What is Interdependence? Consumption vs. Community


cayley - Posted on 11 October 2010

Author: 
Tiny AKA Lisa Gray-Garcia

 

Capitalism pushes the cult of individualism. But true wealth comes from family, connectedness and giving (and that doesn't mean presents...).

I hold the world…
or try to…
 
on my broken back ..

I have carried worlds and toasters –
the guts of a hundred evictions, couches and king-sized beds
and everything else- 
…on my broken back

I have carried the love of some people and the disdain of others
the hate of a thousand landlords, welfare workers,  
and a few hundred angry creditors..
and my broken family….
….on my broken back….

— excerpt from My broken back by tiny aka Lisa Gray-Garcia

 

 

Interdependence – what is it really? In a capitalistic society raised on the cult of independence and the notion that an individual's personal advancement are the most important thing to strive for, how can we really comprehend — or more importantly, practice — true interdependence?What are our personal models of interdependence? And as we approach the co-opted and colonized Christmas holidaze — or what I now have dubbed Capitalismas — how will those of us trying to be practitioners of interdependence translate some sense of spirit and true care-giving to our families and communities?

 

Mine is a story of survival common to many families subsisting in poverty all over the world. My mother was a poor woman of color who was one paycheck away from homelessness.  When she lost her job and became disabled it was necessary that I drop out of school in the sixth grade, at age 11, so I could work to support us. Contrary to Western (US) capitalist standards where healthy families are made up of individuals whose personal advancement and fulfillment are considered paramount, I am honored that I could help my family, that I could help my mother, and like poor children all over the world, I am aware that without my help she would not have made it.

 

I learned by default that the core concept of interdependence is sacrifice, sacrifice not for ones' self, but for others —not in a minimal, time limited, "I've got to go on with my life, you are holding onto me, holding me up, or just plain holding me" kinda way — but in a selfless, "I love you, you raised me, you are my elder, my child, I am there for you" way.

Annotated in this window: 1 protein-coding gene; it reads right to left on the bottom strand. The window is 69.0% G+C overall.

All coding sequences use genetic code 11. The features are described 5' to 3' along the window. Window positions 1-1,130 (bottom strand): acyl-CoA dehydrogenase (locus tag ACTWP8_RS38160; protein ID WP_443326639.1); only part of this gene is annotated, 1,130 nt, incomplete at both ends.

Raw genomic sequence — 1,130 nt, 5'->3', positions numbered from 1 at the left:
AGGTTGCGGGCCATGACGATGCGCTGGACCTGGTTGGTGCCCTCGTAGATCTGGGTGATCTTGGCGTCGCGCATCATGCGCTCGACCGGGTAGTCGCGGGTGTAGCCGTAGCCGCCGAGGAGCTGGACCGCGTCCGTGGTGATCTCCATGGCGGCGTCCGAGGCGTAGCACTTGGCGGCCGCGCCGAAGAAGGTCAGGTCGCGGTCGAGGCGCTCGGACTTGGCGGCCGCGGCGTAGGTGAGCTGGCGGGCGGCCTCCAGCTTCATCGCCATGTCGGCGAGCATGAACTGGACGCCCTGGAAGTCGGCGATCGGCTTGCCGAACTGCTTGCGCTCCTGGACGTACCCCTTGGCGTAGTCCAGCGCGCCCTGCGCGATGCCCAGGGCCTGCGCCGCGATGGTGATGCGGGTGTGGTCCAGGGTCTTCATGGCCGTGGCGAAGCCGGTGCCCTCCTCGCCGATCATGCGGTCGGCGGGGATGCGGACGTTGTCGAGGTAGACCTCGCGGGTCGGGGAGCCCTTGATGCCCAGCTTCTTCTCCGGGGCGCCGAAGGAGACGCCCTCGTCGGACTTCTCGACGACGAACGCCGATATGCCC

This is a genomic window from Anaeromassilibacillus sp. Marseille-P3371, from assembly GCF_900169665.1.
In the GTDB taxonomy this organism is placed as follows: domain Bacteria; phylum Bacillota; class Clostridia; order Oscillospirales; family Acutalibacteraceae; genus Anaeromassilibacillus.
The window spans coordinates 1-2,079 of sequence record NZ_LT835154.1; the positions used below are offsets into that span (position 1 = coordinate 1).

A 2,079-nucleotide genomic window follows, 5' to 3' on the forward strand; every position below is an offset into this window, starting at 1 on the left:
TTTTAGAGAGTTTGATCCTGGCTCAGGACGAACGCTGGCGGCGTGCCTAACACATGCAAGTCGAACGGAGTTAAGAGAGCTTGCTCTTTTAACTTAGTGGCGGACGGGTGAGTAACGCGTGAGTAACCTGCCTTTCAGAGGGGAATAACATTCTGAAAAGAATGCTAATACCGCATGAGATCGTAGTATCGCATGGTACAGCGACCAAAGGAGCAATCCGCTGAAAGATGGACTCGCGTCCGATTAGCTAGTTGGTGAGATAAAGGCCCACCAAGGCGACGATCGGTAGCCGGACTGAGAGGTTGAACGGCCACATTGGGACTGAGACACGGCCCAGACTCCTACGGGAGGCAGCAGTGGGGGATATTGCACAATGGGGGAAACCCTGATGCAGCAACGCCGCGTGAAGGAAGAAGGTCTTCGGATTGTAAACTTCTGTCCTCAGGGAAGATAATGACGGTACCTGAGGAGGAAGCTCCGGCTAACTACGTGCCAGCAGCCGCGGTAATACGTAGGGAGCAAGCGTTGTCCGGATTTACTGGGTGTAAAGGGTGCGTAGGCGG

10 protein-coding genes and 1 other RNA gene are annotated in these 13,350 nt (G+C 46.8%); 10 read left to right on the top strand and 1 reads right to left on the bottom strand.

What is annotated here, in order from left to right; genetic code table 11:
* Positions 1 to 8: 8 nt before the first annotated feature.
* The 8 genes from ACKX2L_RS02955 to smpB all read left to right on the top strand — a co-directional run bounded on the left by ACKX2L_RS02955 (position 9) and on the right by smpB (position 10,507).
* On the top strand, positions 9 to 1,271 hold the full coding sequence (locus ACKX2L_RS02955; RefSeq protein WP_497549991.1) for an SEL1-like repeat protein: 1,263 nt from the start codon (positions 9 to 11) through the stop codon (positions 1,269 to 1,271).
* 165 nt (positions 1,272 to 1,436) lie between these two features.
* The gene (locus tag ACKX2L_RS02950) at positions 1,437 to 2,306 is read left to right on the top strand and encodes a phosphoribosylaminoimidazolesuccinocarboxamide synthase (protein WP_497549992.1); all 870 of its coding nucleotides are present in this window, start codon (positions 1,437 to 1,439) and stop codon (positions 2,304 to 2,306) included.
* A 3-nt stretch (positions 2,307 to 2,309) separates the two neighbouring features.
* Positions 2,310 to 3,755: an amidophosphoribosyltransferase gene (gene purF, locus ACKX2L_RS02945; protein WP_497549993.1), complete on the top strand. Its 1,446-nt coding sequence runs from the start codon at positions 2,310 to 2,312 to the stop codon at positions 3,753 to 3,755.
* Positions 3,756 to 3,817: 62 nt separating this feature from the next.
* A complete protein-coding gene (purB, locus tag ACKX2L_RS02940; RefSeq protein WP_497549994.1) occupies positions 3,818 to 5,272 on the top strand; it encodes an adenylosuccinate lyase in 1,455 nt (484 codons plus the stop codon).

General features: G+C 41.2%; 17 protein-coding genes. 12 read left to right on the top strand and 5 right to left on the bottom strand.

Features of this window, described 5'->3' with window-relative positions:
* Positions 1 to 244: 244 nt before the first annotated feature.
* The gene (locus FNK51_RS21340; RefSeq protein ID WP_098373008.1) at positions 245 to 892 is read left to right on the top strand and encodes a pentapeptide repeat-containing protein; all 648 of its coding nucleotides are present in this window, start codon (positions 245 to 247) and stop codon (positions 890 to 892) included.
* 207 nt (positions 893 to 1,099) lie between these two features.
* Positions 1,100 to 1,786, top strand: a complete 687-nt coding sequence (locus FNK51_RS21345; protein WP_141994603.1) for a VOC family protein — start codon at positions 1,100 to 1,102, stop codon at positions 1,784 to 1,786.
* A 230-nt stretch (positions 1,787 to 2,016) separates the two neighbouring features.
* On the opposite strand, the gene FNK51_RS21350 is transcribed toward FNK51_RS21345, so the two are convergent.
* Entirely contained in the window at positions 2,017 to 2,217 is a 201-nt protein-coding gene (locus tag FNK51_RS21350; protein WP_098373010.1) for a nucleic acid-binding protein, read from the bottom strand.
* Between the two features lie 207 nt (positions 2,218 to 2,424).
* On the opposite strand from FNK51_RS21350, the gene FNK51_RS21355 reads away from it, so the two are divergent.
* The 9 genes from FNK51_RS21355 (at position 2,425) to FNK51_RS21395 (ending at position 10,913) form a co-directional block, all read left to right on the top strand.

These values didn't come to me easily, for the first part of my life I was raised on US television, US schools, washed re-visionist, Euro-centric history perpetrating US values of independence, ageism, separation, and individualism  It wasn't until my early twenties when I was blessed to study with ethnic studies scholars that I began to articulate my values about family and togetherness, eldership and care-giving, to realize that my struggle to care for my mom by any means necessary could be viewed as resistance and heroism, or just plain normal.  It was here that I started to claim my own voice.

 

Everything began to re-defined, rooted out and examined, especially notions of mental and community health.  I re-examined my own organic decision to care for my mama as an adult within new contexts: From a western psycho-therapeutic perspective, my mom suffered from a mental illness. But from the perspective of almost every non-western culture from Asia to Africa and all in between, nobody is ever left alone, the way they are in the U.S.  Here, alone-ness, "independence" is valued as a virtue, a strength, a form of normalcy, a barometer for sanity — whereas in other cultures togetherness, the group, the collective, is the norm. So, from a non-western belief system — or "deep structure" as they say in Black psychology — did my mama really have a mental illness, was there even such an "illness" I wondered, or did we as a society have an insane and twisted notion of what sanity was? Perhaps my mother's worst problem was that she had no extended family. 

The Homefulness Project at POOR Magazine was born from the struggle and resistance of a poor people-led/indigenous people-led movement to self-determination and has been built on our indigenous values of  intergenerational teaching and sharing, eldership, and interdependence. These are revolutionary concepts within a US capitalist,individualistic system.

 

A system based on dominant US culture alone inhibits community love and care-giving, pathologizes togetherness as co-dependence, perpetuates isolation, and at best, ghettoizes people in need, people alone, people no longer seen as productive. And just in case you are fraught with any kind of pain or guilt for your lack of caring, involvement or sacrifice for your elders or family, you can resolve it with a Capitalismas gift 

 

To truly comprehend, integrate and practice interdependence, we must look into our own lives, families and communities. Are you encouraging or enabling, even if by default, an elder in your life to be incarcerated in a senior ghetto or have separated yourself from your children's lives and/or education? Are you making decisions based solely on what fits with your time, your future, your success?  And finally, at this time of year when we are supposedly filled with some sense of spirit and love rooted in an indigenous, Christian, Jewish, or pagan tradition, the most important question remains:  What, if any, connections, efforts or real sacrifices, are you making in your life for others?

 

Tiny aka Lisa Gray-Garcia, poverty scholar, poet, lecturer, revolutionary journalist, daughter of Dee and mama of Tiburcio is the co-founder of POOR Magazine and the author of Criminal of Poverty: Growing Up Homeless in America, published by City Lights Foundation.

 

Read about Homefulness- launched on the values of Inter-Dependence more: http://www.poormagazine.org/homefulness

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